It was just reported that South Korea’s birth rate fell to a record low:

Korean women were estimated, based on 2021 data, to have an average of just 0.81 children over their lifetimes, down from 0.84 a year earlier, the statistics office said Wednesday.

A graph in the Bloomberg article provides some context:

People need to stop talking about Japan’s birth rate and start talking about Korea.

The world’s highest fertility rate is in Niger, at 6.7 children per woman.  Of course, South Korea and Niger differ in all sorts of ways.  But it’s worth noting that South Korea’s lifetime fertility rate was roughly 5 per woman back in the 1950s, a time when Korea was as poor as sub-Saharan Africa.

If you talk to people in Korea, they’ll say that the birth rate is low because Koreans cannot afford large families.  That’s a bit odd given that (since 1960) South Korea has become richer at a faster rate than any other country on Earth.  How could Koreans in the 1950s afford large families? How can residents of Niger afford large families?  Yes, you can amend the argument to reflect rising expectations of the Korean middle class, but it still seems somehow inadequate.  It’s too easy an answer—for instance it doesn’t explain the huge gap with equally rich Japan.

There’s another area where Korea is a world leader—putting pressure on students to do well in school in order to get accepted at good universities (and ultimately to get good jobs.)  Perhaps that competitive drive is pushing down birth rates, as Korean families try to maximize the average success of their children, not the total success.

I sometimes wonder if highly competitive cultures are engaged in a sort of zero sum game arms race, trying to do better on arbitrary academic tests in order to get one step ahead of their neighbor.  That seems wasteful.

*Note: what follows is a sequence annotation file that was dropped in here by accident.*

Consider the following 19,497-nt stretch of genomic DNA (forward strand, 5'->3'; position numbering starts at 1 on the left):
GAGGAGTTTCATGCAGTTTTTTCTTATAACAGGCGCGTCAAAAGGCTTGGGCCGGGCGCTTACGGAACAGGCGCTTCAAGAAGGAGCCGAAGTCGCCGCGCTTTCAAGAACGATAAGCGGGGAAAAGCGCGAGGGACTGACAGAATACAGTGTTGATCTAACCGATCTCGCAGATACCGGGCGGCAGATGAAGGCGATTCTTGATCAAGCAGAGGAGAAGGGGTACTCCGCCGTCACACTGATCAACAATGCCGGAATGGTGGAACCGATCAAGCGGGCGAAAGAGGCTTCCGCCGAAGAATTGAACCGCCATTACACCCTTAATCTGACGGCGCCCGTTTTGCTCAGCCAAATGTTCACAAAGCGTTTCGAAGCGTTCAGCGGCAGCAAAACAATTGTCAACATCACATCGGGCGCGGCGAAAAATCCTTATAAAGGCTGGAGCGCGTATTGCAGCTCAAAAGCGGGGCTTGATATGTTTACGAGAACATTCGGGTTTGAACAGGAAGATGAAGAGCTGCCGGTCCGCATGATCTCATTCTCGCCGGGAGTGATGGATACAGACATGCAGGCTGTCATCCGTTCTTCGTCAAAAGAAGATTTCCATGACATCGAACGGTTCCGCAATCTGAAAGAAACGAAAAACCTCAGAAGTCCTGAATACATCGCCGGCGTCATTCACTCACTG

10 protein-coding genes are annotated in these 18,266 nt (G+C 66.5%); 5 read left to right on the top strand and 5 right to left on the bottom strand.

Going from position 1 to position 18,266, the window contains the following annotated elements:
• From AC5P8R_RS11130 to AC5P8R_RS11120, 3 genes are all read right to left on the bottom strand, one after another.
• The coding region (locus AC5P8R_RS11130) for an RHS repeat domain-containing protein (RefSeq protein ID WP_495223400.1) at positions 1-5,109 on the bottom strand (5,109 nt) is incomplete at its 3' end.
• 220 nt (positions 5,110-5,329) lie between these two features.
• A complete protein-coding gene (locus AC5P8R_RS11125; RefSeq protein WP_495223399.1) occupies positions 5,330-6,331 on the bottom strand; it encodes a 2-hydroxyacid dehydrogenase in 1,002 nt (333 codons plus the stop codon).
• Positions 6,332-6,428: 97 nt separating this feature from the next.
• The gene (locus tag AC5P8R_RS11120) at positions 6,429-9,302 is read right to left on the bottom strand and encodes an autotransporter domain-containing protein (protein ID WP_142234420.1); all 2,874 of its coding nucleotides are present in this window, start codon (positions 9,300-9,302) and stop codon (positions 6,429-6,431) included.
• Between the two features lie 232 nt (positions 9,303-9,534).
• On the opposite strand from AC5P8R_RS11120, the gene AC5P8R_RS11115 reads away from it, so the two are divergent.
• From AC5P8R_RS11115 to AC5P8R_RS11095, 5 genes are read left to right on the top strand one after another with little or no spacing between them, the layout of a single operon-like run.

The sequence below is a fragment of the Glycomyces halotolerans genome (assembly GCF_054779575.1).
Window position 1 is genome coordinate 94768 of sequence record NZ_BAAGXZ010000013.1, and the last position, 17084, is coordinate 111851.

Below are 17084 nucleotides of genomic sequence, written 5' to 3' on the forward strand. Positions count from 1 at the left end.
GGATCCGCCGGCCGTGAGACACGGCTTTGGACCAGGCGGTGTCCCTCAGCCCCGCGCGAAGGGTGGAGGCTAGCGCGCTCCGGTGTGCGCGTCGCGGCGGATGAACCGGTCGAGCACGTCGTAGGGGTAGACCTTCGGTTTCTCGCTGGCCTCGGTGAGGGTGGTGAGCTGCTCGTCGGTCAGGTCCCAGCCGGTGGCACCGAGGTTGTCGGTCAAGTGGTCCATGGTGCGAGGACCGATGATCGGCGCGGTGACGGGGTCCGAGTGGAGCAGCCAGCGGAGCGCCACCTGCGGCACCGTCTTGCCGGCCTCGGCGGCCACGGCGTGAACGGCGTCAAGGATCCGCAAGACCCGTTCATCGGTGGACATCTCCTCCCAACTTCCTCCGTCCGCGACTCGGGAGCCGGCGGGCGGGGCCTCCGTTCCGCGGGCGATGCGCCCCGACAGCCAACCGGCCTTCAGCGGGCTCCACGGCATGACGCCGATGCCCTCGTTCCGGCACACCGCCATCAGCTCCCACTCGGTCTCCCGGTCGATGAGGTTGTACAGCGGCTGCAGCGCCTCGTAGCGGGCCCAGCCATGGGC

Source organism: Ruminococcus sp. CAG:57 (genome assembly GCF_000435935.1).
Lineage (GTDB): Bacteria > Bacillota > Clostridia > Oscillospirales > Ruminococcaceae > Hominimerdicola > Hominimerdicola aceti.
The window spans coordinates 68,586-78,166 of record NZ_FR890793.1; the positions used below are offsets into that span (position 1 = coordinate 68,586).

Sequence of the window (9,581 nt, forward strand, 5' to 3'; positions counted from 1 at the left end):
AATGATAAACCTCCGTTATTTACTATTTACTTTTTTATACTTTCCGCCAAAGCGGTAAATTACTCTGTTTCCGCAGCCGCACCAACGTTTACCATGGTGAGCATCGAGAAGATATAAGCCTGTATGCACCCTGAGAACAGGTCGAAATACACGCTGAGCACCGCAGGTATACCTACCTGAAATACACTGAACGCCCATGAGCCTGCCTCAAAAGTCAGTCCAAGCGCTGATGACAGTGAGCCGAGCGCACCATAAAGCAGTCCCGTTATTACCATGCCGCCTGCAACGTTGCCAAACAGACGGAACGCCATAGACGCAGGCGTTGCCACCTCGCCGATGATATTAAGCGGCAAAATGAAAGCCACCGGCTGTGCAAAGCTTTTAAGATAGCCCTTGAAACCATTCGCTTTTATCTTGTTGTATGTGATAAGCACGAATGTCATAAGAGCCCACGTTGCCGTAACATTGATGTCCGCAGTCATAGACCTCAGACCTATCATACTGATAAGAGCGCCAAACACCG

And yet, I just said South Korea has the world’s fastest growing economy since 1960, so it’s not obvious that a relentless drive to succeed is a bad thing.  But perhaps even a good thing can be pushed too far.  How important is lots of extra hours of studying, at the margin?

People often like to compare the educational regimes of Sweden and Finland.  By conventional measures such as test scores, Finland’s approach is more successful than Sweden’s.  The Swedes seem to focus more on making students happy.

But there’s more to life than test scores.  For instance, Sweden is richer than Finland, despite its less competitive education system.  It’s also worth noting that Sweden has a higher birthrate.  Notice that blue tinted Sweden is an island of fertility between the reddish-orange of Finland and Norway:

(In fairness, the gap between the Swedish and Finnish educational systems has narrowed in recent years.)

I am agnostic on the optimal fertility rate, and I’m also agnostic on the question of what makes people happy.  Is having students study hard a good thing?  Is more fertility a good thing?  Does more GDP per capita make us happier (once we are a developed country)?  I don’t see the answers to any of these questions as being obvious.  And yet I see other pundits talk about what’s best with a high degree of confidence.

PS.  Israel is a case worth thinking about.  Secular Jews have about 2 children per woman, whereas the most highly religious groups have about 6.6 children per woman, comparable to residents of Niger.  This explains why Israel is an outlier among developed countries.

Sci-fi books often have Earthlings exploring the universe in the year 3000.  But I never see sci-fi books where most of the starship crew is Amish people, Haredi Jews, and Africans.  

Seriously, it’s foolish to extrapolate current exponential growth rates, as the one constant in fertility is unexpected change.